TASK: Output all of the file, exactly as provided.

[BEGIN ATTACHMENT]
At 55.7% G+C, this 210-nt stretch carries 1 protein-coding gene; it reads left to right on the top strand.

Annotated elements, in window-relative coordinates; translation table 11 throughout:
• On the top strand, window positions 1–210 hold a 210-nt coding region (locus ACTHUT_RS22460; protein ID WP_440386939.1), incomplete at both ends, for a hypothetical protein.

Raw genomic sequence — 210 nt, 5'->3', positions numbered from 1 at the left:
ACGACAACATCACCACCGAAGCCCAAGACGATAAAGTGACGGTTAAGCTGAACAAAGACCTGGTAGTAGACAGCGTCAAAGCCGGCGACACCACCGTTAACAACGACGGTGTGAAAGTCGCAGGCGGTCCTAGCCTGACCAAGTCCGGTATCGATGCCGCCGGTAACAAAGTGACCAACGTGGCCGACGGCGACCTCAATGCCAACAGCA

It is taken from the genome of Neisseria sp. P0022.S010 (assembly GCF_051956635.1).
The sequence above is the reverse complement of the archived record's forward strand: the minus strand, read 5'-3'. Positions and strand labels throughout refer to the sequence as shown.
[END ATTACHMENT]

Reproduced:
At 55.7% G+C, this 210-nt stretch carries 1 protein-coding gene; it reads left to right on the top strand.

Annotated elements, in window-relative coordinates; translation table 11 throughout:
• On the top strand, window positions 1–210 hold a 210-nt coding region (locus ACTHUT_RS22460; protein ID WP_440386939.1), incomplete at both ends, for a hypothetical protein.

Raw genomic sequence — 210 nt, 5'->3', positions numbered from 1 at the left:
ACGACAACATCACCACCGAAGCCCAAGACGATAAAGTGACGGTTAAGCTGAACAAAGACCTGGTAGTAGACAGCGTCAAAGCCGGCGACACCACCGTTAACAACGACGGTGTGAAAGTCGCAGGCGGTCCTAGCCTGACCAAGTCCGGTATCGATGCCGCCGGTAACAAAGTGACCAACGTGGCCGACGGCGACCTCAATGCCAACAGCA

It is taken from the genome of Neisseria sp. P0022.S010 (assembly GCF_051956635.1).
The sequence above is the reverse complement of the archived record's forward strand: the minus strand, read 5'-3'. Positions and strand labels throughout refer to the sequence as shown.